## Chebychev antenna array design

March 22, 2015 ece1229 , , , ,

In our text [1] is a design procedure that applies Chebychev polynomials to the selection of current magnitudes for an evenly spaced array of identical antennas placed along the z-axis.

For an even number $$2 M$$ of identical antennas placed at positions $$\Br_m = (d/2) \lr{2 m -1} \Be_3$$, the array factor is

\label{eqn:chebychevDesign:20}
\textrm{AF}
=
\sum_{m=-N}^N I_m e^{-j k \rcap \cdot \Br_m }.

Assuming the currents are symmetric $$I_{-m} = I_m$$, with $$\rcap = (\sin\theta \cos\phi, \sin\theta \sin\phi, \cos\theta )$$, and $$u = \frac{\pi d}{\lambda} \cos\theta$$, this is

\label{eqn:chebychevDesign:40}
\begin{aligned}
\textrm{AF}
&=
\sum_{m=-N}^N I_m e^{-j k (d/2) ( 2 m -1 )\cos\theta } \\
&=
2 \sum_{m=1}^N I_m \cos\lr{ k (d/2) ( 2 m -1)\cos\theta } \\
&=
2 \sum_{m=1}^N I_m \cos\lr{ (2 m -1) u }.
\end{aligned}

This is a sum of only odd cosines, and can be expanded as a sum that includes all the odd powers of $$\cos u$$. Suppose for example that this is a four element array with $$N = 2$$. In this case the array factor has the form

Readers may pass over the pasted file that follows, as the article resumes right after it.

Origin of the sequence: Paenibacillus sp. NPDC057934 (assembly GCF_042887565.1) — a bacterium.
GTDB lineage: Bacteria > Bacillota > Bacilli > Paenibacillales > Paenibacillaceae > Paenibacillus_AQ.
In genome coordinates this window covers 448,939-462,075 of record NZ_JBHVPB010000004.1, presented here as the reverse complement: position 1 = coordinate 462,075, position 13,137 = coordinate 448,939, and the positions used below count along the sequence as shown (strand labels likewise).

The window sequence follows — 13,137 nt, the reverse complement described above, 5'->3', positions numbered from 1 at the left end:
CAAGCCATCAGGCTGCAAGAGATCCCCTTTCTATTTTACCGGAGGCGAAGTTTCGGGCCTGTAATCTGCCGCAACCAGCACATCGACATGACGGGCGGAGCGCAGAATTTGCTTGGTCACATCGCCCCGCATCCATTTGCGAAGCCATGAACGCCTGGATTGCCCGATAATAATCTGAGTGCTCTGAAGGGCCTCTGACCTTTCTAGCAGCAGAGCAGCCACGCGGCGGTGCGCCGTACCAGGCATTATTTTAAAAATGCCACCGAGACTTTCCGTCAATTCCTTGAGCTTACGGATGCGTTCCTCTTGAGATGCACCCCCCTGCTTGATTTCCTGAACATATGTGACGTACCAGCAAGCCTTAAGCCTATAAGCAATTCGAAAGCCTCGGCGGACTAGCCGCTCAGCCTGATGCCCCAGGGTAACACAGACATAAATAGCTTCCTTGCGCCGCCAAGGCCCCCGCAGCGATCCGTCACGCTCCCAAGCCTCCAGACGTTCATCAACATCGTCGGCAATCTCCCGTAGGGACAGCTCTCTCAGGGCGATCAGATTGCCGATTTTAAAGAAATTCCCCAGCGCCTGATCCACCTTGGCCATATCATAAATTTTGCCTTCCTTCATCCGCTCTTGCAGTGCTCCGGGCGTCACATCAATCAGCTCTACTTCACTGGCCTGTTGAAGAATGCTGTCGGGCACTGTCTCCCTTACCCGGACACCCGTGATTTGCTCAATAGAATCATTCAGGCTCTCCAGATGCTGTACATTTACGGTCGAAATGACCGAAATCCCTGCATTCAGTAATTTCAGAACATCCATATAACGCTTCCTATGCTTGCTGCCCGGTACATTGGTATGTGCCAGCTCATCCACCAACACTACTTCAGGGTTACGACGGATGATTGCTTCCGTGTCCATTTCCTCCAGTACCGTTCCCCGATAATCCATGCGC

\label{eqn:chebychevDesign:60}
\begin{aligned}
\textrm{AF}
&=
2 \lr{ I_1 \cos u + I_2 \lr{ 4 \cos^3 u – 3 \cos u } } \\
&=
2 \lr{ \lr{ I_1 – 3 I_2 } \cos u + 4 I_2 \cos^3 u }.
\end{aligned}

The design procedure in the text sets $$\cos u = z/z_0$$, and then equates this to $$T_3(z) = 4 z^3 – 3 z$$ to determine the current amplitudes $$I_m$$. That is

\label{eqn:chebychevDesign:80}
\frac{ 2 I_1 – 6 I_2 }{z_0} z + \frac{8 I_2}{z_0^3} z^3 = -3 z + 4 z^3,

or

\label{eqn:chebychevDesign:100}
\begin{aligned}
\begin{bmatrix}
I_1 \\
I_2
\end{bmatrix}
&=
{\begin{bmatrix}
2/z_0 & -6/z_0 \\
0 & 8/z_0^3
\end{bmatrix}}^{-1}
\begin{bmatrix}
-3 \\
4
\end{bmatrix} \\
&=
\frac{z_0}{2}
\begin{bmatrix}
3 (z_0^2 -1) \\
z_0^2
\end{bmatrix}.
\end{aligned}

The currents in the array factor are fully determined up to a scale factor, reducing the array factor to

\label{eqn:chebychevDesign:140}